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China has complained about “provocative behavior” after a U.S. spy plane flew over parts of the disputed South China Sea last week.
"We urge the U.S. to correct its error, remain rational and stop all irresponsible words and deeds," said Chinese Foreign Ministry spokeswoman, Hua Chunying.
"Freedom of navigation and overflight by no means mean that foreign countries' warships and military aircraft can ignore the legitimate rights of other countries as well as the safety of aviation and navigation," she added.
China claims most of the South China Sea, through which $5 trillion in ship-borne trade passes every year, but The Philippines, Vietnam, Malaysia, Taiwan and Brunei have overlapping stakes.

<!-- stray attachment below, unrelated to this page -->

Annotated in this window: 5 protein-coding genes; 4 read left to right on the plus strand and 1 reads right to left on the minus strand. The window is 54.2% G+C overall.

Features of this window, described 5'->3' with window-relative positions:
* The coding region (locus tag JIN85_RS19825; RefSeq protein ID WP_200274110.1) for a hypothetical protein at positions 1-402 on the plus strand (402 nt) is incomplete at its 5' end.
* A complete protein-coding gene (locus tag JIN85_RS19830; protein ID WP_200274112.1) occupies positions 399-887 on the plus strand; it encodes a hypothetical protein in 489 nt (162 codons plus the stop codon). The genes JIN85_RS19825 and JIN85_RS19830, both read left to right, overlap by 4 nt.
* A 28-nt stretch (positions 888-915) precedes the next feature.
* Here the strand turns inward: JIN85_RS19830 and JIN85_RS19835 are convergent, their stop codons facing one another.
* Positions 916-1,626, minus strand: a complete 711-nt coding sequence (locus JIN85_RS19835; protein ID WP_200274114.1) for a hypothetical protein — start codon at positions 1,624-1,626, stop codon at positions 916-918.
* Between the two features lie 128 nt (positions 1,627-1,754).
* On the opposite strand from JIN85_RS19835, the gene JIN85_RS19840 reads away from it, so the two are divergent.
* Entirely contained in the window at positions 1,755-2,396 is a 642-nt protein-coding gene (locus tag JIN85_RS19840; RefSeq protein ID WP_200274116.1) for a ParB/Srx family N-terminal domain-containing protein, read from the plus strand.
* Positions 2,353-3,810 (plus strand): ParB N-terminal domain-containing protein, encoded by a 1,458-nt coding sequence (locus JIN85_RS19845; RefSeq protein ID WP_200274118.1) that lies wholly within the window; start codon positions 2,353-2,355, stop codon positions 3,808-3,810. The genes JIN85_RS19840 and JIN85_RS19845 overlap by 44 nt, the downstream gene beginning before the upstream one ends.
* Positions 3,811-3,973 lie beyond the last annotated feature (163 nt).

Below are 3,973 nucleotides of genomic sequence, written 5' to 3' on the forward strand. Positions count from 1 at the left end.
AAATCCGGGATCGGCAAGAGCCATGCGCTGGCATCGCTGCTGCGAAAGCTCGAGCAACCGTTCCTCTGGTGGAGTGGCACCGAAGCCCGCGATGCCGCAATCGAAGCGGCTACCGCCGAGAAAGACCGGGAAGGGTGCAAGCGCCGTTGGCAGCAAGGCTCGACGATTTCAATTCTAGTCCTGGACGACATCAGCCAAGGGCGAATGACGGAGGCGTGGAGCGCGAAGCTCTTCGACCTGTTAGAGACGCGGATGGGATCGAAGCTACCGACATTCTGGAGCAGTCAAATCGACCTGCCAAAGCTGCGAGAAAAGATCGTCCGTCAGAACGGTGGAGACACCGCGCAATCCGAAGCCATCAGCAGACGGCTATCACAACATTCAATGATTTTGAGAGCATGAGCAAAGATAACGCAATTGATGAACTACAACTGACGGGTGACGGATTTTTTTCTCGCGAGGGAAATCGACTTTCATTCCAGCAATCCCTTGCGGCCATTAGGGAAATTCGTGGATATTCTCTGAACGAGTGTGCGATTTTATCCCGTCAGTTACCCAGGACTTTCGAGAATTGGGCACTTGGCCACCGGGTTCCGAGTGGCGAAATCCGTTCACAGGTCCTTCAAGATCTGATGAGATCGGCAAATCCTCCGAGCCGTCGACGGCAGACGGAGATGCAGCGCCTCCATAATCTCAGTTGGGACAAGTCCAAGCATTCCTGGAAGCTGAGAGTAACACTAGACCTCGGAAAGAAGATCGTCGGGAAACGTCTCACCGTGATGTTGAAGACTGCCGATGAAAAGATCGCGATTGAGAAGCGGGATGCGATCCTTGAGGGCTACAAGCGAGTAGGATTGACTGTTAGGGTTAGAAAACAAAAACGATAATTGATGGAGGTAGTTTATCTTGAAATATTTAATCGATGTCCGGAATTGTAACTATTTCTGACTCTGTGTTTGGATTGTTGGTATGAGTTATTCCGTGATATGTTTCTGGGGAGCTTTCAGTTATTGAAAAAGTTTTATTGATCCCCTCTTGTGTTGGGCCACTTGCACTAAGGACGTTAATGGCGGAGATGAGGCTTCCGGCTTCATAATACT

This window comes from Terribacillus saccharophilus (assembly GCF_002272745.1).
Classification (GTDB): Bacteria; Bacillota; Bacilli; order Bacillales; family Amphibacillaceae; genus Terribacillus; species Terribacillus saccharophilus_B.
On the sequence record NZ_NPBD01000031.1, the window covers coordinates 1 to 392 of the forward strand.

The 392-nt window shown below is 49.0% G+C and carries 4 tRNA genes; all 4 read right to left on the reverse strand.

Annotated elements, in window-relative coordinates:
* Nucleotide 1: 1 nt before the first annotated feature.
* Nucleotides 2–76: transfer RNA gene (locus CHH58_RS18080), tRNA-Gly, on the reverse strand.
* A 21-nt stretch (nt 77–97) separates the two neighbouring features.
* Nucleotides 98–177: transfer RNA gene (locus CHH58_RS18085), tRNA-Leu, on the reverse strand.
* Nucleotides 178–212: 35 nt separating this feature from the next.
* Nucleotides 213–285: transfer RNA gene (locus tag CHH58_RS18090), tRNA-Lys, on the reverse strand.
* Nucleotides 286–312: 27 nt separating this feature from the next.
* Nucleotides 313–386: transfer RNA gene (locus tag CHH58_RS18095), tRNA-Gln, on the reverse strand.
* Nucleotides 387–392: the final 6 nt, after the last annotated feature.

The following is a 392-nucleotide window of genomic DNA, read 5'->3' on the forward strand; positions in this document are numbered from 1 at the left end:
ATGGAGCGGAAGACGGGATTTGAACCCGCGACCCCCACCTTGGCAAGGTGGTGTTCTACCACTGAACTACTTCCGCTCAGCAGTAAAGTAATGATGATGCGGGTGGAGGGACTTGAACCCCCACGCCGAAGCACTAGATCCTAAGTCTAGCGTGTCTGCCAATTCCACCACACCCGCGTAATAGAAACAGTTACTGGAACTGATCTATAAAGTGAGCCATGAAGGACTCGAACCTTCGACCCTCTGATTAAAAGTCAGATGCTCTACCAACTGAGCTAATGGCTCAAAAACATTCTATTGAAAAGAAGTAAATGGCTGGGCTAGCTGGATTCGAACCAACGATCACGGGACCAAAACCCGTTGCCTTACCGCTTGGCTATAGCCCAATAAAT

Friction in the region has grown over China's land reclamation in the Spratly islands. The U.S. has routinely called on all claimants to halt reclamation but accuses China of carrying out work on a scale that far outstrips any other country.
Washington has also vowed to keep up air and sea patrols in the South China Sea amid concerns among security experts that China might impose air and sea restrictions in the Spratlys once it completes work on its seven artificial islands.
China has said it has every right to set up an Air Defence Identification Zone in the South China Sea but that current conditions did not warrant one.
Last week said it was "strongly dissatisfied" after the U.S. spy plane flew over areas near the reefs, with both sides accusing each other of stoking instability.
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